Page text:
The success of the mission in Syria shows that ISIS can coordinate the movements of its ground troops on foot and in vehicles, and its airborne drones. That is a combined-arms capable force. They only thing they’re missing is a navy, but they don’t need that where they are currently operating. If things continue on their current path, ISIS could steal a navy either from Iraq or Syria.
In addition to all of that, ISIS now controls an area that is larger than Britain. It is sparsely populated compared to Britain — about 4 million in ISIS territory versus about 64 million in Britain — but ISIS territory is oil-rich.
A Businessweek article compares ISIS to the “Taliban with oil fields.” The Islamic State may be raking in $2 million a day in revenue from oil sales alone, making it a self-financed and largely self-sufficient terrorist entity that happens to be armed chiefly with captured American-made weaponry. Additionally, ISIS is not as vulnerable to sanctions as previous terrorists groups have been.
“The Islamic State is probably the wealthiest terrorist group we’ve ever known,” said Matthew Levitt, a former U.S. Treasury terrorism and financial intelligence official who now is director of the counterterrorism and intelligence program at the Washington Institute for Near East Policy. “They’re not as integrated with the international financial system, and therefore not as vulnerable” to sanctions, anti-money laundering laws and banking regulations.
In contrast, the late al-Qaeda chief Osama bin Laden was from a wealthy family and enjoyed a network of foreign patrons, and his funding sources were squeezed by financial intelligence officers. The Islamic State “makes their money primarily — if not entirely — locally,” said Patrick Johnston, a counterterrorism specialist at the Santa Monica, California-based Rand Corp.’s Pittsburgh office and co-author of a forthcoming analysis of declassified documents on the Islamic State’s finances.
In addition to all that, an unknown number of ISIS fighters are citizens of the West and carry western passports.
Nearly three-and-a-half years ago, before the “Arab Spring” and the plight of Christians became much of a topic, I wrote an article titled “The Silent Extermination of Iraq’s ‘Christian Dogs.’” Revisiting it is useful, as it highlights some important points. The article follows below in italics, with new observations interspersed in regular font:
Last week [April, 2011] an Iraqi Muslim scholar issued a fatwa that, among other barbarities, asserts that “it is permissible to spill the blood of Iraqi Christians.” Inciting as the fatwa is, it is also redundant. While last October’s Baghdad church attack which killed some sixty Christians is widely known—actually receiving some MSM coverage—the fact is, Christian life in Iraq has been a living hell ever since U.S. forces ousted the late Saddam Hussein in 2003.
The important point here is that the plight of Iraq’s Christians did not just begin under the Islamic State, as many seem to believe, but rather from the very first day the (secular) autocrat was removed.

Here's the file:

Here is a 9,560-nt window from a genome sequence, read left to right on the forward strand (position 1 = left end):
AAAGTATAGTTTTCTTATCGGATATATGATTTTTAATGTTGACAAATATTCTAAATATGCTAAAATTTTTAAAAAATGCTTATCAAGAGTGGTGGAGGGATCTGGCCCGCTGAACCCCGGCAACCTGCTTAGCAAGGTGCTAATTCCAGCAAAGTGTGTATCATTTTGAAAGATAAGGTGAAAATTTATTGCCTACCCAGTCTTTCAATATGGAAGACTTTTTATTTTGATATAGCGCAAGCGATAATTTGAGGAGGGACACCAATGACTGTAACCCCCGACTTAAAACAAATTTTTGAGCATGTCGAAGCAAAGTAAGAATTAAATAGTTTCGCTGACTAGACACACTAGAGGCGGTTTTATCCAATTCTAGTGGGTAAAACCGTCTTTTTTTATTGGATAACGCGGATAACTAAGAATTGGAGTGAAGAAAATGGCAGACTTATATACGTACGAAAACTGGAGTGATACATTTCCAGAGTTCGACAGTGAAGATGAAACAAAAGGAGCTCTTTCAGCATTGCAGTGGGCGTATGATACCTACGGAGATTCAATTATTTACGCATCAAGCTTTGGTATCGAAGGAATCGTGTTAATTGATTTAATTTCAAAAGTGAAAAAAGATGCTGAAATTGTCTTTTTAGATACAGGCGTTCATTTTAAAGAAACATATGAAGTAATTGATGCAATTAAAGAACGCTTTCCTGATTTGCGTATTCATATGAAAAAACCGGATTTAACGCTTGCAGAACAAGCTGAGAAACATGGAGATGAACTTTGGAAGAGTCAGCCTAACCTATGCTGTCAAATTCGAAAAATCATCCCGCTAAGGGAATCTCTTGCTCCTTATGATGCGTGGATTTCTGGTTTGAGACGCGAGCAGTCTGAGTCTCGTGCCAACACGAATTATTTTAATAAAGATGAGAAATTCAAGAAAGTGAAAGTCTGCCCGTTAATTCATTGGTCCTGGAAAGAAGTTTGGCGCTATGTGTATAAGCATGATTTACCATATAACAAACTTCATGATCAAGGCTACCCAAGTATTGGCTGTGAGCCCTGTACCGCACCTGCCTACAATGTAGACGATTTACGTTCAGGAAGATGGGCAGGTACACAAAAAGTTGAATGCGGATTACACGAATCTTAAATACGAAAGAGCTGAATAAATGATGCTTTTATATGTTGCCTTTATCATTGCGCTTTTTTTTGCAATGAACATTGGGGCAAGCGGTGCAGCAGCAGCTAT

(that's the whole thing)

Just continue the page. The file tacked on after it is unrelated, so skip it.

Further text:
Among other atrocities, beheading and crucifying Christians are not irregular occurrences; messages saying “you Christian dogs, leave or die,” are typical. Islamists see the church as an “obscene nest of pagans” and threaten to “exterminate Iraqi Christians.” John Eibner, CEO of Christian Solidarity International, summarized the situation well in a recent letter to President Obama:
“The threat of extermination is not empty. Since the collapse of Saddam Hussein’s regime, more than half the country’s Christian population has been forced by targeted violence to seek refuge abroad or to live away from their homes as internally displaced people. According to the Hammurabi Human Rights Organization, over 700 Christians, including bishops and priests, have been killed and 61 churches have been bombed. Seven years after the commencement of Operation Iraqi Freedom, Catholic Archbishop Louis Sako of Kirkuk reports: ‘He who is not a Muslim in Iraq is a second-class citizen. Often it is necessary to convert or emigrate, otherwise one risks being killed.’ This anti-Christian violence is sustained by a widespread culture of Muslim supremacism that extends far beyond those who pull the triggers and detonate the bombs.”
Again, more confirmation that the savage persecution of Christians in Iraq—including recent acts of genocide and expulsions—is not a product of the Islamic State, but rather something more homegrown, more—how shall we say?—integral to Muslims unloosed from the grips of secularized dictators?
The grand irony, of course, is that Christian persecution has increased exponentially under U.S. occupation. As one top Vatican official put it, Christians, “paradoxically, were more protected under the dictatorship” of Saddam Hussein.
What does one make of this—that under Saddam, who was notorious for human rights abuses, Christians were better off than they are under a democratic government sponsored by humanitarian, some would say “Christian,” America?